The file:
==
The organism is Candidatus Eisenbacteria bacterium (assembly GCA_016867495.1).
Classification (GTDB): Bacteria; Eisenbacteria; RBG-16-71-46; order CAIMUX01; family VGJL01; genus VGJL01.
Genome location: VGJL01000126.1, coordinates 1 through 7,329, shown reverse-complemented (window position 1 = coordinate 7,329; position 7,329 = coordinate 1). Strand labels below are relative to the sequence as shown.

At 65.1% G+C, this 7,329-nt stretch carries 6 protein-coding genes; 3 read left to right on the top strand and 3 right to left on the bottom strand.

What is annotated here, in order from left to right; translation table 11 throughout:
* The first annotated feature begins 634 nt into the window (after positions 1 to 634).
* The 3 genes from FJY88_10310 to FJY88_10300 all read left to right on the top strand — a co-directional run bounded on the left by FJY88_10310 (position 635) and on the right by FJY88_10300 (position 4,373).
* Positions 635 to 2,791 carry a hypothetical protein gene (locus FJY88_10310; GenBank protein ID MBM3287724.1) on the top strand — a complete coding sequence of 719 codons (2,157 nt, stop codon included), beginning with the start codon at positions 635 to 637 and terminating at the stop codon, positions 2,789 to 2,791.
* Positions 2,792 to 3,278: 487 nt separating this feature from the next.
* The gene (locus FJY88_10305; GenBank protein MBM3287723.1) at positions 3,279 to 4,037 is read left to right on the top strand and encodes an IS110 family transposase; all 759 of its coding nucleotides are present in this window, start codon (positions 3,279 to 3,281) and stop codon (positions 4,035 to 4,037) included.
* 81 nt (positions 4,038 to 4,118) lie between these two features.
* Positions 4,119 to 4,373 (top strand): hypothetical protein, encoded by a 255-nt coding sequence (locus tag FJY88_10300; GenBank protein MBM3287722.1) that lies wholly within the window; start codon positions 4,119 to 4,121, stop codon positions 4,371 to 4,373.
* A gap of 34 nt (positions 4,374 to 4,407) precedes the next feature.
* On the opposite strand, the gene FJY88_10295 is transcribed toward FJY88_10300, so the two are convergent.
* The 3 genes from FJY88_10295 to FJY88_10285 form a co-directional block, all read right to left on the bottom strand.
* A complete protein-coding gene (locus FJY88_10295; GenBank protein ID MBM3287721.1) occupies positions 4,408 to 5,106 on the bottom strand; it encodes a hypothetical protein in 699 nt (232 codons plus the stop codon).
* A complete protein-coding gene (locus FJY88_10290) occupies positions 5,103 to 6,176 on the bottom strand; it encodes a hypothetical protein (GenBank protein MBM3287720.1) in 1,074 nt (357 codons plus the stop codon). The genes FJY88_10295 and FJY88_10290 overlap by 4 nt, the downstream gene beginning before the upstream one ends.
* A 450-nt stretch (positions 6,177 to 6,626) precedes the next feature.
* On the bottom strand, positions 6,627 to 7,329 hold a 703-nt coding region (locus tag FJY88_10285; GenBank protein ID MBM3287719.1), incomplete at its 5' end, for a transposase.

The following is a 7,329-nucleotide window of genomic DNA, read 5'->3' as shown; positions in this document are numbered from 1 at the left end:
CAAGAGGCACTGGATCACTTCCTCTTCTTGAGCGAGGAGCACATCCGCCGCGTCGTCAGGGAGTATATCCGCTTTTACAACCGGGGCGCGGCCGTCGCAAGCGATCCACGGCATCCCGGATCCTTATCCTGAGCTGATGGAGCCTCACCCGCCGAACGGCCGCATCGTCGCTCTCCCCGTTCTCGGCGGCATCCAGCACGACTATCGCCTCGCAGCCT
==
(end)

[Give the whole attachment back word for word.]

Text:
The organism is Candidatus Eisenbacteria bacterium (assembly GCA_016867495.1).
Classification (GTDB): Bacteria; Eisenbacteria; RBG-16-71-46; order CAIMUX01; family VGJL01; genus VGJL01.
Genome location: VGJL01000126.1, coordinates 1 through 7,329, shown reverse-complemented (window position 1 = coordinate 7,329; position 7,329 = coordinate 1). Strand labels below are relative to the sequence as shown.

At 65.1% G+C, this 7,329-nt stretch carries 6 protein-coding genes; 3 read left to right on the top strand and 3 right to left on the bottom strand.

What is annotated here, in order from left to right; translation table 11 throughout:
* The first annotated feature begins 634 nt into the window (after positions 1 to 634).
* The 3 genes from FJY88_10310 to FJY88_10300 all read left to right on the top strand — a co-directional run bounded on the left by FJY88_10310 (position 635) and on the right by FJY88_10300 (position 4,373).
* Positions 635 to 2,791 carry a hypothetical protein gene (locus FJY88_10310; GenBank protein ID MBM3287724.1) on the top strand — a complete coding sequence of 719 codons (2,157 nt, stop codon included), beginning with the start codon at positions 635 to 637 and terminating at the stop codon, positions 2,789 to 2,791.
* Positions 2,792 to 3,278: 487 nt separating this feature from the next.
* The gene (locus FJY88_10305; GenBank protein MBM3287723.1) at positions 3,279 to 4,037 is read left to right on the top strand and encodes an IS110 family transposase; all 759 of its coding nucleotides are present in this window, start codon (positions 3,279 to 3,281) and stop codon (positions 4,035 to 4,037) included.
* 81 nt (positions 4,038 to 4,118) lie between these two features.
* Positions 4,119 to 4,373 (top strand): hypothetical protein, encoded by a 255-nt coding sequence (locus tag FJY88_10300; GenBank protein MBM3287722.1) that lies wholly within the window; start codon positions 4,119 to 4,121, stop codon positions 4,371 to 4,373.
* A gap of 34 nt (positions 4,374 to 4,407) precedes the next feature.
* On the opposite strand, the gene FJY88_10295 is transcribed toward FJY88_10300, so the two are convergent.
* The 3 genes from FJY88_10295 to FJY88_10285 form a co-directional block, all read right to left on the bottom strand.
* A complete protein-coding gene (locus FJY88_10295; GenBank protein ID MBM3287721.1) occupies positions 4,408 to 5,106 on the bottom strand; it encodes a hypothetical protein in 699 nt (232 codons plus the stop codon).
* A complete protein-coding gene (locus FJY88_10290) occupies positions 5,103 to 6,176 on the bottom strand; it encodes a hypothetical protein (GenBank protein MBM3287720.1) in 1,074 nt (357 codons plus the stop codon). The genes FJY88_10295 and FJY88_10290 overlap by 4 nt, the downstream gene beginning before the upstream one ends.
* A 450-nt stretch (positions 6,177 to 6,626) precedes the next feature.
* On the bottom strand, positions 6,627 to 7,329 hold a 703-nt coding region (locus tag FJY88_10285; GenBank protein ID MBM3287719.1), incomplete at its 5' end, for a transposase.

The following is a 7,329-nucleotide window of genomic DNA, read 5'->3' as shown; positions in this document are numbered from 1 at the left end:
CAAGAGGCACTGGATCACTTCCTCTTCTTGAGCGAGGAGCACATCCGCCGCGTCGTCAGGGAGTATATCCGCTTTTACAACCGGGGCGCGGCCGTCGCAAGCGATCCACGGCATCCCGGATCCTTATCCTGAGCTGATGGAGCCTCACCCGCCGAACGGCCGCATCGTCGCTCTCCCCGTTCTCGGCGGCATCCAGCACGACTATCGCCTCGCAGCCT